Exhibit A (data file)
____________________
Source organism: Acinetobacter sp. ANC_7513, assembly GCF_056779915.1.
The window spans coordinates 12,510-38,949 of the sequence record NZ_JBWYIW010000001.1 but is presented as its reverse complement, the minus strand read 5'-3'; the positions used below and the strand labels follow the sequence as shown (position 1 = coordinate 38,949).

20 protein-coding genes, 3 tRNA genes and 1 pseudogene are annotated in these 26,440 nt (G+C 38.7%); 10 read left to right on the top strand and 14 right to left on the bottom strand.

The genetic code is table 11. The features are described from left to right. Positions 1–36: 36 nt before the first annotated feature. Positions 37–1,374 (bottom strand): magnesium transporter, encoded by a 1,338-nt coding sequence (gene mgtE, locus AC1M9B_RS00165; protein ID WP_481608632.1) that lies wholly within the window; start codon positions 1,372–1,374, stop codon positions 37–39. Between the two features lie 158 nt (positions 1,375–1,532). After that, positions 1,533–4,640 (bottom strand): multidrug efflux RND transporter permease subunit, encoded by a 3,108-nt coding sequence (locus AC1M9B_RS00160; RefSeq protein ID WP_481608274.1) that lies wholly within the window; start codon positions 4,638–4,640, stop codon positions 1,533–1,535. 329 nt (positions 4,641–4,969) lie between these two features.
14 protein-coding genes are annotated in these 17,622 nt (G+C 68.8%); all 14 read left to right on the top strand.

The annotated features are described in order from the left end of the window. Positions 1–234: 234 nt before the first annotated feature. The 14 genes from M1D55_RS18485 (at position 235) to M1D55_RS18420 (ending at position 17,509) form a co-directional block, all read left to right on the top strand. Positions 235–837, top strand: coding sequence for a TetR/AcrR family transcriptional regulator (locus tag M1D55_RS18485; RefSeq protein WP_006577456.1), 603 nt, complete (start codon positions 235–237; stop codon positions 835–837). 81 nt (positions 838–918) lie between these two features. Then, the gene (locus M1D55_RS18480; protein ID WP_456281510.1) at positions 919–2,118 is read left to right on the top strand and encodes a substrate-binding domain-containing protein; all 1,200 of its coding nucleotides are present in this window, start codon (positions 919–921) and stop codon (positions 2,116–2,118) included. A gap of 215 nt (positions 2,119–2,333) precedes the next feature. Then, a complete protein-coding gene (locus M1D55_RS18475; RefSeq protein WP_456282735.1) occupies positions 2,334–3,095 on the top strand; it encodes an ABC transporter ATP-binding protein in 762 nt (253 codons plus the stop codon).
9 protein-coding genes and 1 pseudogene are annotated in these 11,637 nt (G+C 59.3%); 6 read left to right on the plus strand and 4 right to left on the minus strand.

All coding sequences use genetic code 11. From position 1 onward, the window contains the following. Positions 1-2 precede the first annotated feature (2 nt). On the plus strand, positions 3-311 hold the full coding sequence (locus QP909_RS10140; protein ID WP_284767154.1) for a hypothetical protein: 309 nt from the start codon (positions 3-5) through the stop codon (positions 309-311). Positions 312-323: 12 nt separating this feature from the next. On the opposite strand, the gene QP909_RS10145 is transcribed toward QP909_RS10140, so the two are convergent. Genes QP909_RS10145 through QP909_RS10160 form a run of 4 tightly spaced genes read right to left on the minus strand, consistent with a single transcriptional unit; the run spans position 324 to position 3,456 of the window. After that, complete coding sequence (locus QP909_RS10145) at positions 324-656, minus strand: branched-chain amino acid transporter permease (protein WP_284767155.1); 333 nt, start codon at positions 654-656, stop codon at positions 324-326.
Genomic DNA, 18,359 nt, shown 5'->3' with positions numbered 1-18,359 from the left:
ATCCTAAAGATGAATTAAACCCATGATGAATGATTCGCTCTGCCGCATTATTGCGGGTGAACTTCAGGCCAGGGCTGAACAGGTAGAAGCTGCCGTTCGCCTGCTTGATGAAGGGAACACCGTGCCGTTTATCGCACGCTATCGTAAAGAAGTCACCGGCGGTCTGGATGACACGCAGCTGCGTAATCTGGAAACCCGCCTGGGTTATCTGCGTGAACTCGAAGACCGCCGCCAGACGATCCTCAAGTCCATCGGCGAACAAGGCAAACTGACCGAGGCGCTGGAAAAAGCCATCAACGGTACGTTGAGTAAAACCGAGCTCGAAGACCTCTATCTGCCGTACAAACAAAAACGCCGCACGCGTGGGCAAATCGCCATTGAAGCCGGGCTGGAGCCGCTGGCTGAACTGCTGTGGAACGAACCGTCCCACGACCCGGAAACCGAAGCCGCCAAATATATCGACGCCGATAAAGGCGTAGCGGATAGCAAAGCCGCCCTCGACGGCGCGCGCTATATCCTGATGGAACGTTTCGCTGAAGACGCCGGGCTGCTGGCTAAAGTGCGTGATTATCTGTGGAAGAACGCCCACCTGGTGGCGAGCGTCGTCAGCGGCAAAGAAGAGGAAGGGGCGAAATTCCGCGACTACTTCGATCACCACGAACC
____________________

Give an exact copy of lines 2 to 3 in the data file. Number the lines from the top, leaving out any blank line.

The window spans coordinates 12,510-38,949 of the sequence record NZ_JBWYIW010000001.1 but is presented as its reverse complement, the minus strand read 5'-3'; the positions used below and the strand labels follow the sequence as shown (position 1 = coordinate 38,949).

20 protein-coding genes, 3 tRNA genes and 1 pseudogene are annotated in these 26,440 nt (G+C 38.7%); 10 read left to right on the top strand and 14 right to left on the bottom strand.